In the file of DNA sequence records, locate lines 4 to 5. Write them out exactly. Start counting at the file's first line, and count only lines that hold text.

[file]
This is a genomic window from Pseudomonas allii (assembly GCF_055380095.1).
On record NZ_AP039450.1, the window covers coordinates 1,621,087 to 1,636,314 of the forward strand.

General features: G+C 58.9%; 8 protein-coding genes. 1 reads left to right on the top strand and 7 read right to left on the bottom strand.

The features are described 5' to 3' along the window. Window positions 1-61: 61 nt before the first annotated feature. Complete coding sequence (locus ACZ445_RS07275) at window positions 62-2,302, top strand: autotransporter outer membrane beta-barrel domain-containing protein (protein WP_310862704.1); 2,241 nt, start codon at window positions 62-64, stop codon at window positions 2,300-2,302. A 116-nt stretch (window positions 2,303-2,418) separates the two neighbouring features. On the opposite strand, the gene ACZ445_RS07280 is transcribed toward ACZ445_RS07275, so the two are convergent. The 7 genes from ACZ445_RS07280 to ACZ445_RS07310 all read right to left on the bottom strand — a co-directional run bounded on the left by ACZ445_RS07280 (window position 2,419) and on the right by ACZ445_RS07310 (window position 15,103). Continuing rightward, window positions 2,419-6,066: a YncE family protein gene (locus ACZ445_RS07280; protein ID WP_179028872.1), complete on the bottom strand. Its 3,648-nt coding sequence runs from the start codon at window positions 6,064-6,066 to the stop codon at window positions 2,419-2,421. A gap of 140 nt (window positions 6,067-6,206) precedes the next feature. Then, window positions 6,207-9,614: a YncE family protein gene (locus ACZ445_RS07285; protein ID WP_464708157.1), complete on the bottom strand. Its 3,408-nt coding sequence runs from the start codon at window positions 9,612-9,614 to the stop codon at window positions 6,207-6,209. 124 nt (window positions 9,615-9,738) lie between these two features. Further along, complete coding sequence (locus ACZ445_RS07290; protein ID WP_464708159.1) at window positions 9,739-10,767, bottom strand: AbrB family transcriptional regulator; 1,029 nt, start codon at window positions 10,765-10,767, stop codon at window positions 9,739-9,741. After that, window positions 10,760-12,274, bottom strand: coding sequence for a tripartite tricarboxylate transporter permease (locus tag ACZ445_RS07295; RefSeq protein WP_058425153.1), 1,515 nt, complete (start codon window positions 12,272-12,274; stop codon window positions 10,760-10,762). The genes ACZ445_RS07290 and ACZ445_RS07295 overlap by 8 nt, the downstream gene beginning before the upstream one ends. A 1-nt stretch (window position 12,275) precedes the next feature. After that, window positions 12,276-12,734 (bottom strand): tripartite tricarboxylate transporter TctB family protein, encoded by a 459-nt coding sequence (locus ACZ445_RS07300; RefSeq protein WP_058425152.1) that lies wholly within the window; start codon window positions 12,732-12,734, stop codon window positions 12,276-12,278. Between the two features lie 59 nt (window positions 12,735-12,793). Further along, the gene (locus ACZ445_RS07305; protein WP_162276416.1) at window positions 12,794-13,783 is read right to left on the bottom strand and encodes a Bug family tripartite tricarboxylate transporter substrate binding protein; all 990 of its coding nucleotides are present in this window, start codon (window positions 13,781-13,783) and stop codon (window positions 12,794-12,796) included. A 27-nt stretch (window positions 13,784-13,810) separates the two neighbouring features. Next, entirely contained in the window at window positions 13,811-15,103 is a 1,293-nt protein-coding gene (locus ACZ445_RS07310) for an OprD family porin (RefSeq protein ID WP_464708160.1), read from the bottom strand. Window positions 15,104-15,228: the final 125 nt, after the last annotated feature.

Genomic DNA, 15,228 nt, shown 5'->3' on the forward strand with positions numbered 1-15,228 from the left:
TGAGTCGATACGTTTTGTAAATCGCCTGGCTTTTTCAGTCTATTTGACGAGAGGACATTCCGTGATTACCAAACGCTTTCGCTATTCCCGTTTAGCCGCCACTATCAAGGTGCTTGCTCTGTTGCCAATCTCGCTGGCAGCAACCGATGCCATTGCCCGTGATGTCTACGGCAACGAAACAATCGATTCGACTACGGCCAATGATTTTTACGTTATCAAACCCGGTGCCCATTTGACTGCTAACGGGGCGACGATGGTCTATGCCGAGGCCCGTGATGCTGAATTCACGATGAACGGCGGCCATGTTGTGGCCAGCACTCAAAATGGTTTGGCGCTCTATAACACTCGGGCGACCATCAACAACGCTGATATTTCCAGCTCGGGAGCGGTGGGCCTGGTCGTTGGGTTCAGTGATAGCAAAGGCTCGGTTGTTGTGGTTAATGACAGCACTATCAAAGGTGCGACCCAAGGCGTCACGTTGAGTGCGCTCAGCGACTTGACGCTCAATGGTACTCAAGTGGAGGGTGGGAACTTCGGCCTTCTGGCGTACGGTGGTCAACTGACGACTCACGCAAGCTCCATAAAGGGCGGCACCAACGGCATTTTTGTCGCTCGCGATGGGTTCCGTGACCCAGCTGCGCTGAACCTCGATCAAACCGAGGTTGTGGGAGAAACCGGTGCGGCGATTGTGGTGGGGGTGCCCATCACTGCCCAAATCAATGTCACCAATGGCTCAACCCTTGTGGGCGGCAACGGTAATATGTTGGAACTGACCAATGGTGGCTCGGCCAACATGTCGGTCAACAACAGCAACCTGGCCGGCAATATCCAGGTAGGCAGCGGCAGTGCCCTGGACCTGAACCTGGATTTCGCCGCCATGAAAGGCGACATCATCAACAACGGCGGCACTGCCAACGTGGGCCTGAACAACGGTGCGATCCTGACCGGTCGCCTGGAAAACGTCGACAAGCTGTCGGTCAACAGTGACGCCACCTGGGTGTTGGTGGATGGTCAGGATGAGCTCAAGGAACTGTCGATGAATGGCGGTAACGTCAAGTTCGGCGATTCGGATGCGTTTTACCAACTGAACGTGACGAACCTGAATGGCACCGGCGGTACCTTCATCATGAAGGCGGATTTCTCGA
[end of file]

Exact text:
The features are described 5' to 3' along the window. Window positions 1-61: 61 nt before the first annotated feature. Complete coding sequence (locus ACZ445_RS07275) at window positions 62-2,302, top strand: autotransporter outer membrane beta-barrel domain-containing protein (protein WP_310862704.1); 2,241 nt, start codon at window positions 62-64, stop codon at window positions 2,300-2,302. A 116-nt stretch (window positions 2,303-2,418) separates the two neighbouring features. On the opposite strand, the gene ACZ445_RS07280 is transcribed toward ACZ445_RS07275, so the two are convergent. The 7 genes from ACZ445_RS07280 to ACZ445_RS07310 all read right to left on the bottom strand — a co-directional run bounded on the left by ACZ445_RS07280 (window position 2,419) and on the right by ACZ445_RS07310 (window position 15,103). Continuing rightward, window positions 2,419-6,066: a YncE family protein gene (locus ACZ445_RS07280; protein ID WP_179028872.1), complete on the bottom strand. Its 3,648-nt coding sequence runs from the start codon at window positions 6,064-6,066 to the stop codon at window positions 2,419-2,421. A gap of 140 nt (window positions 6,067-6,206) precedes the next feature. Then, window positions 6,207-9,614: a YncE family protein gene (locus ACZ445_RS07285; protein ID WP_464708157.1), complete on the bottom strand. Its 3,408-nt coding sequence runs from the start codon at window positions 9,612-9,614 to the stop codon at window positions 6,207-6,209. 124 nt (window positions 9,615-9,738) lie between these two features. Further along, complete coding sequence (locus ACZ445_RS07290; protein ID WP_464708159.1) at window positions 9,739-10,767, bottom strand: AbrB family transcriptional regulator; 1,029 nt, start codon at window positions 10,765-10,767, stop codon at window positions 9,739-9,741. After that, window positions 10,760-12,274, bottom strand: coding sequence for a tripartite tricarboxylate transporter permease (locus tag ACZ445_RS07295; RefSeq protein WP_058425153.1), 1,515 nt, complete (start codon window positions 12,272-12,274; stop codon window positions 10,760-10,762). The genes ACZ445_RS07290 and ACZ445_RS07295 overlap by 8 nt, the downstream gene beginning before the upstream one ends. A 1-nt stretch (window position 12,275) precedes the next feature. After that, window positions 12,276-12,734 (bottom strand): tripartite tricarboxylate transporter TctB family protein, encoded by a 459-nt coding sequence (locus ACZ445_RS07300; RefSeq protein WP_058425152.1) that lies wholly within the window; start codon window positions 12,732-12,734, stop codon window positions 12,276-12,278. Between the two features lie 59 nt (window positions 12,735-12,793). Further along, the gene (locus ACZ445_RS07305; protein WP_162276416.1) at window positions 12,794-13,783 is read right to left on the bottom strand and encodes a Bug family tripartite tricarboxylate transporter substrate binding protein; all 990 of its coding nucleotides are present in this window, start codon (window positions 13,781-13,783) and stop codon (window positions 12,794-12,796) included. A 27-nt stretch (window positions 13,784-13,810) separates the two neighbouring features. Next, entirely contained in the window at window positions 13,811-15,103 is a 1,293-nt protein-coding gene (locus ACZ445_RS07310) for an OprD family porin (RefSeq protein ID WP_464708160.1), read from the bottom strand. Window positions 15,104-15,228: the final 125 nt, after the last annotated feature.

Genomic DNA, 15,228 nt, shown 5'->3' on the forward strand with positions numbered 1-15,228 from the left: